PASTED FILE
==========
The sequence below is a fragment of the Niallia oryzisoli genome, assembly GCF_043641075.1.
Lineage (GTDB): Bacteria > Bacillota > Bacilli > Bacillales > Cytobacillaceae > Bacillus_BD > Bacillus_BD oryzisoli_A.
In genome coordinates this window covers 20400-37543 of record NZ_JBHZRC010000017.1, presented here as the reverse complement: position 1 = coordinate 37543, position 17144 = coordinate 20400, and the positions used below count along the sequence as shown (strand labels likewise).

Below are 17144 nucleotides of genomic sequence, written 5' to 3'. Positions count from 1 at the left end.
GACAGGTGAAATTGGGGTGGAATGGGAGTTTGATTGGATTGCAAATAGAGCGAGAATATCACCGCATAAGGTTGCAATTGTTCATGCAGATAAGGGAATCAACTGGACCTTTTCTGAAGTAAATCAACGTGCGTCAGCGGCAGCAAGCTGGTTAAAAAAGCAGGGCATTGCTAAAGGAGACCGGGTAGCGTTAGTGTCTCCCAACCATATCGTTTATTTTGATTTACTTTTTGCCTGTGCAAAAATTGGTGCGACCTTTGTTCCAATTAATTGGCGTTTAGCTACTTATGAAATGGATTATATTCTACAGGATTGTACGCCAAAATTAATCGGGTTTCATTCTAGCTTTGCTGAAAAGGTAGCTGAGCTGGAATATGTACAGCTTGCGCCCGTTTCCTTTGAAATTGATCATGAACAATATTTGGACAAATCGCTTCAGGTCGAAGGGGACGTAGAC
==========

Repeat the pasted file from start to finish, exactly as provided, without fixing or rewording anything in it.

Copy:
The sequence below is a fragment of the Niallia oryzisoli genome, assembly GCF_043641075.1.
Lineage (GTDB): Bacteria > Bacillota > Bacilli > Bacillales > Cytobacillaceae > Bacillus_BD > Bacillus_BD oryzisoli_A.
In genome coordinates this window covers 20400-37543 of record NZ_JBHZRC010000017.1, presented here as the reverse complement: position 1 = coordinate 37543, position 17144 = coordinate 20400, and the positions used below count along the sequence as shown (strand labels likewise).

Below are 17144 nucleotides of genomic sequence, written 5' to 3'. Positions count from 1 at the left end.
GACAGGTGAAATTGGGGTGGAATGGGAGTTTGATTGGATTGCAAATAGAGCGAGAATATCACCGCATAAGGTTGCAATTGTTCATGCAGATAAGGGAATCAACTGGACCTTTTCTGAAGTAAATCAACGTGCGTCAGCGGCAGCAAGCTGGTTAAAAAAGCAGGGCATTGCTAAAGGAGACCGGGTAGCGTTAGTGTCTCCCAACCATATCGTTTATTTTGATTTACTTTTTGCCTGTGCAAAAATTGGTGCGACCTTTGTTCCAATTAATTGGCGTTTAGCTACTTATGAAATGGATTATATTCTACAGGATTGTACGCCAAAATTAATCGGGTTTCATTCTAGCTTTGCTGAAAAGGTAGCTGAGCTGGAATATGTACAGCTTGCGCCCGTTTCCTTTGAAATTGATCATGAACAATATTTGGACAAATCGCTTCAGGTCGAAGGGGACGTAGAC